It is proposed that the change enters into force immediately, with effect from 2022.
Petroleum taxation - Reduction in the uplift rate under the temporary rules
In June 2020, temporary tax rules were introduced for the petroleum sector in order to avoid having projects postponed due to the corona pandemic and low petroleum prices. The rules entailed, inter alia, that in addition to investment cost, an uplift was deductible directly in the special tax base. The uplift rate was originally 24 percent. Upon the shift to a cash flow-based tax system effective from 2022, a technical adjustment of the rate to 17.69 percent was introduced in order to maintain the actual value of the uplift deduction.
The Government now proposes that the rate is reduced to 12.4 percent. This entails a corresponding reduction in the actual value of the uplift deduction. The reduction is proposed effective immediately for costs incurred from and including 1 January 2023.
In the Government’s view, the reduction is not unreasonable, given the increase in oil and gas prices since the introduction of the temporary rules.
No further consideration of readjustment tax
In its alternative 2022 budget, the party, Sosialistisk Venstreparti (Socialist Left), proposed the introduction of a so-called “readjustment tax” on petroleum extraction. The Government will not consider this proposal further.
1.5. Increased taxation of income from natural resources - onshore wind power and hydro power production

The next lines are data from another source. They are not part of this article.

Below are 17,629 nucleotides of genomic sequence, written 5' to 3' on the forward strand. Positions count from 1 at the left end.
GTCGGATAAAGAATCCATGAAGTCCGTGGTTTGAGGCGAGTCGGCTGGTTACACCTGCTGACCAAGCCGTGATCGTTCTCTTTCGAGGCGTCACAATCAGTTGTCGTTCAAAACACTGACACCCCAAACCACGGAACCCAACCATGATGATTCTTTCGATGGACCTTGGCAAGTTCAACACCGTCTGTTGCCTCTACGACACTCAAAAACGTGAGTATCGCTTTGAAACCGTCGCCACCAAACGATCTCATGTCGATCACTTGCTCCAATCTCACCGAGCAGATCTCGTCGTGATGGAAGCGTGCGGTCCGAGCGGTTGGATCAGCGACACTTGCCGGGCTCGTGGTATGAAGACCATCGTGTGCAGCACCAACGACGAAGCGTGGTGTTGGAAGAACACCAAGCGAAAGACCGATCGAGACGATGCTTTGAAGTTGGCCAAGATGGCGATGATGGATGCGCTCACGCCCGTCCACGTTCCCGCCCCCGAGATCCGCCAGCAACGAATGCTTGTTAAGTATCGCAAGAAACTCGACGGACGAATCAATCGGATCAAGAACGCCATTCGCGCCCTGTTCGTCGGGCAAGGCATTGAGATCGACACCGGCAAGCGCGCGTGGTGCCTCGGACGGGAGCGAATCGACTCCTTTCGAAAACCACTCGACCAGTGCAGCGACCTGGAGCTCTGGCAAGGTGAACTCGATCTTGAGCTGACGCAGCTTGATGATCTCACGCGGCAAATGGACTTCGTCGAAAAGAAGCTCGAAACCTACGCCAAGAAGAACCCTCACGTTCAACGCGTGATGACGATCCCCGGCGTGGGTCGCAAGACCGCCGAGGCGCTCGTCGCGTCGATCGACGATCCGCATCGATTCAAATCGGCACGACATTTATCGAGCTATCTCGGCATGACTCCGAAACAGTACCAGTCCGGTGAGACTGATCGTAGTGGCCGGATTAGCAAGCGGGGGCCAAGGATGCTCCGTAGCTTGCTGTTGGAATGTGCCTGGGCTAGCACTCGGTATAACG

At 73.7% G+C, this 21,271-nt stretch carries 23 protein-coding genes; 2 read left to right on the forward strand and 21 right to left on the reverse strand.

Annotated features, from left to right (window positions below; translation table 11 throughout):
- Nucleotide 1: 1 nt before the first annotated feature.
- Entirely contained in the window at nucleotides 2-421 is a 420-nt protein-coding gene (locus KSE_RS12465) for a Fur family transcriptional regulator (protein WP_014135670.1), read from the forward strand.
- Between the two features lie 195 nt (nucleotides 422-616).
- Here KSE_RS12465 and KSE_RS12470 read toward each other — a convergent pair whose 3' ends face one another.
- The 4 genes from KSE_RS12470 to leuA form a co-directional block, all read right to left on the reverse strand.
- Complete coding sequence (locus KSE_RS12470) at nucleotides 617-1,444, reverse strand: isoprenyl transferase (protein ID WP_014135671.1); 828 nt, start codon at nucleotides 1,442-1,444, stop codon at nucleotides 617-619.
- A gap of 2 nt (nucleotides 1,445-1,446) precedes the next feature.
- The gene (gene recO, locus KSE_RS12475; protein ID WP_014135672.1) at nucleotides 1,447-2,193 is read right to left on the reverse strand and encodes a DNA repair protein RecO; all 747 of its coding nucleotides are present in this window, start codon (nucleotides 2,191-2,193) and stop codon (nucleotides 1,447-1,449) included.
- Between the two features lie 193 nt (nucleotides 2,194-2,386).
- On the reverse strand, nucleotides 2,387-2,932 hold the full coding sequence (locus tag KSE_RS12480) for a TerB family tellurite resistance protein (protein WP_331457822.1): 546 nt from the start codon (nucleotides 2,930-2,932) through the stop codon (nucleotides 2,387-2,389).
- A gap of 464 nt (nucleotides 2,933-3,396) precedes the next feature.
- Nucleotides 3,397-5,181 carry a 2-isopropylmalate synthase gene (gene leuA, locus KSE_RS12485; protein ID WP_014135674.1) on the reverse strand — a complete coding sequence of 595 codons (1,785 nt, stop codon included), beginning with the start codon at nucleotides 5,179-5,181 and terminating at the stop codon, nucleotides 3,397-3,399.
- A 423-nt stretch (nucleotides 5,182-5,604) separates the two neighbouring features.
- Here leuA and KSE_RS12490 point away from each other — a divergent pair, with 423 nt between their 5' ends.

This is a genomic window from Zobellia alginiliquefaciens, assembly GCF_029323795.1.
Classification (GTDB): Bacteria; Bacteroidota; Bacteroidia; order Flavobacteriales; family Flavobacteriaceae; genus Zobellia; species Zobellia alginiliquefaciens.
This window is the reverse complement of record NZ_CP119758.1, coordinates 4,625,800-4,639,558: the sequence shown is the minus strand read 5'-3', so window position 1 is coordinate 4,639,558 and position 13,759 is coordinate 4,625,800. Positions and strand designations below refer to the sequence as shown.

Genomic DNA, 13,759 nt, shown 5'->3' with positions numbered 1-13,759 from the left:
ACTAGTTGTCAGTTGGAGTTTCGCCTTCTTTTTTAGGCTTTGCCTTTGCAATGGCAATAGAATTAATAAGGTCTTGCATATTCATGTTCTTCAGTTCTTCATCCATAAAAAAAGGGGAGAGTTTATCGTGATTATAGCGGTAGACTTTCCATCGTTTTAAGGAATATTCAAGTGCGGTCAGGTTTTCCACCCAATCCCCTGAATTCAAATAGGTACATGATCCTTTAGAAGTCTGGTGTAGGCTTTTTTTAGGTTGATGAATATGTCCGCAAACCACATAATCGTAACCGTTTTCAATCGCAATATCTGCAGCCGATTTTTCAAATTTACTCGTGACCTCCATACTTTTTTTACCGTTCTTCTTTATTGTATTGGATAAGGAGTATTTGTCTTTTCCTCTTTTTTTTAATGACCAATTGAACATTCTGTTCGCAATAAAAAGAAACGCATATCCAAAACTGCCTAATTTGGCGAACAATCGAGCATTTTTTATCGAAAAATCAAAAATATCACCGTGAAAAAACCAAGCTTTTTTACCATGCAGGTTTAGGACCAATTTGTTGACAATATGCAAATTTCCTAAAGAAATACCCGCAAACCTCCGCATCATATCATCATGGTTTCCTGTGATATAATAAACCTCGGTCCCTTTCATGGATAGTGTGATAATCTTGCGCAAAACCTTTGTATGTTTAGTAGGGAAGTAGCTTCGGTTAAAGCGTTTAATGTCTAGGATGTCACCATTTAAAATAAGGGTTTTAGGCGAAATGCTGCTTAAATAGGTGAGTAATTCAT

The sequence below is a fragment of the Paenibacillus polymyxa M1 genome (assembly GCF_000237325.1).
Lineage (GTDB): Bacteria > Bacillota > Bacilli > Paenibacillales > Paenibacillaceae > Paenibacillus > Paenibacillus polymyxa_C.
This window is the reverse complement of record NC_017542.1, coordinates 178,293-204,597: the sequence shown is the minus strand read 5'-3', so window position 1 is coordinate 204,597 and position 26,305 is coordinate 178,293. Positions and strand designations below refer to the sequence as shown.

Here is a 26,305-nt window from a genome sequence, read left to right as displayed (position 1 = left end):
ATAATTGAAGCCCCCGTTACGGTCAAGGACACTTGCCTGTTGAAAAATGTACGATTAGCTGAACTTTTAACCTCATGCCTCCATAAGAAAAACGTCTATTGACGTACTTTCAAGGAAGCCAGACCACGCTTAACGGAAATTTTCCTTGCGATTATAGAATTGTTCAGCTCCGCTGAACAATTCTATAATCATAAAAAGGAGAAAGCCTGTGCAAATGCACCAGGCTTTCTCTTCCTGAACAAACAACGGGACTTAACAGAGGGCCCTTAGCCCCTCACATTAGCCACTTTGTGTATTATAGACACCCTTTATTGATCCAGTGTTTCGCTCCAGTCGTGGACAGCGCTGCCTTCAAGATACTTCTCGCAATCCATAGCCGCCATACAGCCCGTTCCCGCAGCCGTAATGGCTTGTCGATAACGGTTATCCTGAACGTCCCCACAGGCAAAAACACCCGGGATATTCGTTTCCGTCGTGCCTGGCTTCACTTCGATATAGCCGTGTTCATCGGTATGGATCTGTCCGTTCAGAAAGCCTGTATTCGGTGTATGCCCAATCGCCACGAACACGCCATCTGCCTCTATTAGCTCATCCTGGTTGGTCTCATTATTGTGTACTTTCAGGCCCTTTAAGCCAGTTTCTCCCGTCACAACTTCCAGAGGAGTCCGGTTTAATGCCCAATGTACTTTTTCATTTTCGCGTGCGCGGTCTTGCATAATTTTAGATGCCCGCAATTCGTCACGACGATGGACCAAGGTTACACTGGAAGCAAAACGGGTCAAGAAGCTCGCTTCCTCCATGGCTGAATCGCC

On 28th of September 2022 the Norwegian Government announced that the National budget for 2022 will include proposals for resource rent taxation of onshore wind power and increase of the resource rent tax rate for hydro power. In addition, it was announced that an excise duty on electricity sold at high prices will be introduced on prices exceeding 0.70 NOK/kWh (NO “høyprisbidrag”). We have previously written a blogpost discussing these proposals.
1.6. Introduction of resource rent taxation of aquaculture
A short week before the National budget was published, the Government proposed ground rent taxation on aquaculture with effect from the first of January. The proposal has many similarities with the proposal made a few years ago. One of the main changes is that the Government now proposes a cash-flow taxation, inspired by the recent changes on the ground rent taxation of hydro power production. The proposal sent shockwaves among stakeholders in the fish farming-industry and is currently being reviewed by the bodies entitled to comment.
Personal and payroll tax
2.1. Increase in the tax rate on dividends and share gains with effect from today.
The proposal involves personal shareholders being taxed more heavily by increasing the tax rate on dividends and capital gains on shares from 35.2 percent to 37.84 percent. This will imply that the marginal tax rate, including corporation tax, increases from 49.5 percent to 51.5 percent.
The change is made by increasing the so-called “adjustment factor” from 1.60 to 1.72. A dividend of 100 will therefore be increased by a factor of 1.72, up to 172 before being taxed with 22 percent. This equals 37.84 percent effective taxation